No amount of A-grades or bragging rights is worth a depressed or dead child

A 2018 survey found that one in five Malaysians aged 13 to 17 suffered depression, and one reason given was the “exam-orientated culture” that can cause acute stress for many students who believe the grades they achieve will map their entire future. —

Parents work hard to provide their children with good prospects and a stable future. So it’s understandable they place so much value on their kids’ academic performance and development.

Seeing your child score straight As and thriving in extracurricular activities is cause for celebration, but the pressure on young people to perform can lead to them having mental and physical health problems.

Even those who achieve success consistently can have problems. I’ve met clients with high anxiety or depression symptoms because they “feel defined by grades” and as high achievers. They worry about letting their parents down, and their self-worth is extremely fragile as a result.

In the worst cases, the psychological burden can lead young people to suicidal thoughts. In South Korea, many young people who attempt to take their own lives cite academic stress as the main cause. They were far from weak – even the strongest among us would eventually fold under such heavy and constant pressure.

An Oct 12, 2018, article by The Star (“Too many teens suffering from stress”) reported a national survey finding that one in five Malaysians aged 13 to 17 suffered depression, two in five struggled with anxiety, and one in 10 experienced stress. One reason given for the rise in suicide rates (which have since increased due to the pressures of the Covid-19 pandemic) is the “exam-orientated culture” that can cause acute stress for many students who believe the grades they achieve will map their entire future.

This is, of course, a misguided belief and it points to something much more affecting than academic pressure alone. Exam stress is normal but we might want to question why many students experience the kind of excessive stress that gives rise to major mental health problems.

The difficulty doesn’t just lie within the education system but how some parents communicate the importance not of education itself but the grades they strongly urge their children to chase.

It’s understandable. What parent wouldn’t want their child to perform well academically? Never-theless, parents have to be mindful of how they encourage their kids. If children grow up believing how they perform defines their worth, they’re likely to face difficult challenges as they try to make their way into adulthood and the workplace.

It can be tempting to say today’s kids are soft, but every generation thinks like that of the one that comes after it. The silent generation (born between 1928 and 1945) saw baby boomers (born between 1946 and 1964) as soft and spoiled.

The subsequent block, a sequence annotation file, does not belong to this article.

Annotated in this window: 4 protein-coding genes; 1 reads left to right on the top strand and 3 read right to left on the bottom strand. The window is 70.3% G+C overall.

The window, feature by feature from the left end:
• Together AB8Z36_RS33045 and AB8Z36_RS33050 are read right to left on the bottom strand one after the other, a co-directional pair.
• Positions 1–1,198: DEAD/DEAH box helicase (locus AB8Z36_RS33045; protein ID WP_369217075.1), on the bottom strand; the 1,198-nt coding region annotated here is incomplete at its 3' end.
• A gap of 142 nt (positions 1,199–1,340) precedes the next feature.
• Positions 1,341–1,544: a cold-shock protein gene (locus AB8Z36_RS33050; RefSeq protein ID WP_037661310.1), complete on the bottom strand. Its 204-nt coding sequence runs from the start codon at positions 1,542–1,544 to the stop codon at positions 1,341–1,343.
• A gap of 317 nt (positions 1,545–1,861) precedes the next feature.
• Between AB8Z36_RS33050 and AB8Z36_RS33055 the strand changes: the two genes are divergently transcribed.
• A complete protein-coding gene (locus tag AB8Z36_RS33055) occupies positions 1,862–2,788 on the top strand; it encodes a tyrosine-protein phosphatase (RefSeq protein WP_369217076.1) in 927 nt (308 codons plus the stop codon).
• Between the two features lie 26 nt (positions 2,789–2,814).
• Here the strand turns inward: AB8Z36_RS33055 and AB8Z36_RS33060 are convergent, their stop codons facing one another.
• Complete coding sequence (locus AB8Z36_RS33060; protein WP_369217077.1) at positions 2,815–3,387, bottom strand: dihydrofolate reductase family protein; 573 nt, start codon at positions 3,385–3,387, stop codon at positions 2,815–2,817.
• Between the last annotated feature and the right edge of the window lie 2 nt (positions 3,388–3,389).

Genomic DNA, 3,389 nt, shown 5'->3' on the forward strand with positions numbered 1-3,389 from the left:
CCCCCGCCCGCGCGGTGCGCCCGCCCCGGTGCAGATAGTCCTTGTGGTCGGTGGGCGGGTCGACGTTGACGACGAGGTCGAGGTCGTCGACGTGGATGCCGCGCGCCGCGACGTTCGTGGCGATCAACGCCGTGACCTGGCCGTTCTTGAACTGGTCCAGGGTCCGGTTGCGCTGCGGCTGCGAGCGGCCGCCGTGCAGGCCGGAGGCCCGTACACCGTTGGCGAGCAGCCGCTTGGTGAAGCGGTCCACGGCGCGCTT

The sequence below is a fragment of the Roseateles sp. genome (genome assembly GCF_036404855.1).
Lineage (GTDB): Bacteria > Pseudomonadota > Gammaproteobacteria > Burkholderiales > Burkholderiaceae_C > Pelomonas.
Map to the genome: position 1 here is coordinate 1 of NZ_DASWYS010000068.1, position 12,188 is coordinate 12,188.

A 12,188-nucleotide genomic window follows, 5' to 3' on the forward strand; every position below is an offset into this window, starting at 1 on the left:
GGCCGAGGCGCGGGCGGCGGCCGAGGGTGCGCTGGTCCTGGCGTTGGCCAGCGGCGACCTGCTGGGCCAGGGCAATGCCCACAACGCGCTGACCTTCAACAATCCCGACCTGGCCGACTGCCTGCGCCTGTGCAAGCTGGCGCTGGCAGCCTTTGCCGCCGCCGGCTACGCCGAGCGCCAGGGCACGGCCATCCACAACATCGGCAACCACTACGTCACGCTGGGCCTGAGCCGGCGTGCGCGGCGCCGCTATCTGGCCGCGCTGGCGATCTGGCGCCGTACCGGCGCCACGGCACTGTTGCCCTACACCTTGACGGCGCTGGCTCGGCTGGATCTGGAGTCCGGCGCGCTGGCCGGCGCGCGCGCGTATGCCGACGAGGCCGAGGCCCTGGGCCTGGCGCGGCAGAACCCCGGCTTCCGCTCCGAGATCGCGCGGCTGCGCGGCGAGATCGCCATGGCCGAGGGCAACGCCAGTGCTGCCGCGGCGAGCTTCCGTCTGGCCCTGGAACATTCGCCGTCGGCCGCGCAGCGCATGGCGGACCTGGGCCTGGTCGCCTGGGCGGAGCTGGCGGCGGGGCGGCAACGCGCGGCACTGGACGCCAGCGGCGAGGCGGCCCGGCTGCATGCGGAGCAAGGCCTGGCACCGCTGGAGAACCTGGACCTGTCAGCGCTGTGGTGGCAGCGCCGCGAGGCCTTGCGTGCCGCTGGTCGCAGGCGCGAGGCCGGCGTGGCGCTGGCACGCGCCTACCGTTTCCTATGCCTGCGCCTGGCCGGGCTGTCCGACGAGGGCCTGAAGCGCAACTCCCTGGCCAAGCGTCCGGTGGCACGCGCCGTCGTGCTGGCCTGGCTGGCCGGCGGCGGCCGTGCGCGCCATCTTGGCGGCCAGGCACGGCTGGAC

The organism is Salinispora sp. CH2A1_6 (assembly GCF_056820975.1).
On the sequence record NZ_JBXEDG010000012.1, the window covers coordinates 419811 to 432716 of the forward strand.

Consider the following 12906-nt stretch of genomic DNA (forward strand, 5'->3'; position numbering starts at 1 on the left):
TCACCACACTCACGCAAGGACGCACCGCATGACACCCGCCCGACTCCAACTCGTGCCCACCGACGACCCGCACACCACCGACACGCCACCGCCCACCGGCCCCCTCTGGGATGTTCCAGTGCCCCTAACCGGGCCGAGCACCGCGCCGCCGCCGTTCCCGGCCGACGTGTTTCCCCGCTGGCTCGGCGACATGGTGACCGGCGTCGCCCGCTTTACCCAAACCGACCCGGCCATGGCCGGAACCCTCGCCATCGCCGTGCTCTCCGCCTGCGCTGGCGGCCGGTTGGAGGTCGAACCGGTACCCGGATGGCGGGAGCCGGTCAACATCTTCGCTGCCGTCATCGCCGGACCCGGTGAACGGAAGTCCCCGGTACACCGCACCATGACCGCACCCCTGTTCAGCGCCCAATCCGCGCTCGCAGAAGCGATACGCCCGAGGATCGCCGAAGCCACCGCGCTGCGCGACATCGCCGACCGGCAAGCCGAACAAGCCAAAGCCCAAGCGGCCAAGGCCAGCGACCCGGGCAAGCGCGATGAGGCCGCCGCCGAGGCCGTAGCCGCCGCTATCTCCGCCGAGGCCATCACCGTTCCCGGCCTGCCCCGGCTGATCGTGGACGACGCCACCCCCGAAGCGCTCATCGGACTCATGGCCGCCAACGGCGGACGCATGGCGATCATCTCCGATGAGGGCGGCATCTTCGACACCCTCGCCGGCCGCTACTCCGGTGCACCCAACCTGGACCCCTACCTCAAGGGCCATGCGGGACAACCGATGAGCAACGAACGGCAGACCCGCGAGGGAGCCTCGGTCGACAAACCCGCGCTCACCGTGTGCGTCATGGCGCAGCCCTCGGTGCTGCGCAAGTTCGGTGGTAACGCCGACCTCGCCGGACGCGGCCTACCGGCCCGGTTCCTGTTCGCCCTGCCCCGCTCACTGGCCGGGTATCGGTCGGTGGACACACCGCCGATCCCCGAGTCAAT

As times change and technology advances, so do the psychological demands placed on each new generation. Today’s kids need only look at their phones to be reminded how much they don’t live up to the millions of people they can instantly compare themselves with. It’s not enough to just look good. There are persistent pressures to be productive, entrepreneurial, innovative, creative, artistic, and a paragon of social activism. All the while remembering self-care routines and daily journalling.

To rest and be happy within ourselves are the cardinal sins of a modern age that’s always demanding we push ourselves to be more. All of this has real life consequences when kids don’t have nurturing support from those they look to for love and acceptance.

This is why, when it comes to academic performance, it’s so important to celebrate effort rather than results. No amount of A- grades or bragging rights is worth a depressed or dead child.

Let’s compare these examples:

“You got all As! Good. Now you can go on and study medicine and work towards being top of your class. Make your parents proud and take your studies seriously.”

“You got all As! Well done, you put in so much hard work and effort, we’re so proud of you. We’ll be supporting you in your next steps and as long as you try your best, that’s what matters to us.”

“You got three As and two Bs. Why not five As? Don’t you care about your future? Will you be able to get into our first-choice programme? This is so disappointing. Tell us, what went wrong with you?”

“You got three As and two Bs! That’s a wonderful effort, we know how much you put into this. It might not be the results you were hoping for and that’s OK. Grades don’t define a person, character does, and you always try your best even if things are challenging. We’re so proud of you, and whatever you want to do next, keep giving it your best shot.”

How parents communicate with their children has a tremendous effect on how the children see and value themselves. Many parents won’t realise this because kids are masters at hiding what they truly feel. But every therapist at some point will have seen what many parents don’t, and it is heartbreaking. Always praise the effort rather than the grades. Focus on the person rather than the paper. It’ll make all the difference in providing children with the security, confidence, and resilience they need to make their way in the world.

Sunny Side Up columnist Sandy Clarke has long held an interest in emotions, mental health, mindfulness and meditation. He believes the more we understand ourselves and each other, the better societies we can create. If you have any questions or comments, email The views expressed here are entirely the writer's own.

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stress , suicide , mental healthcare


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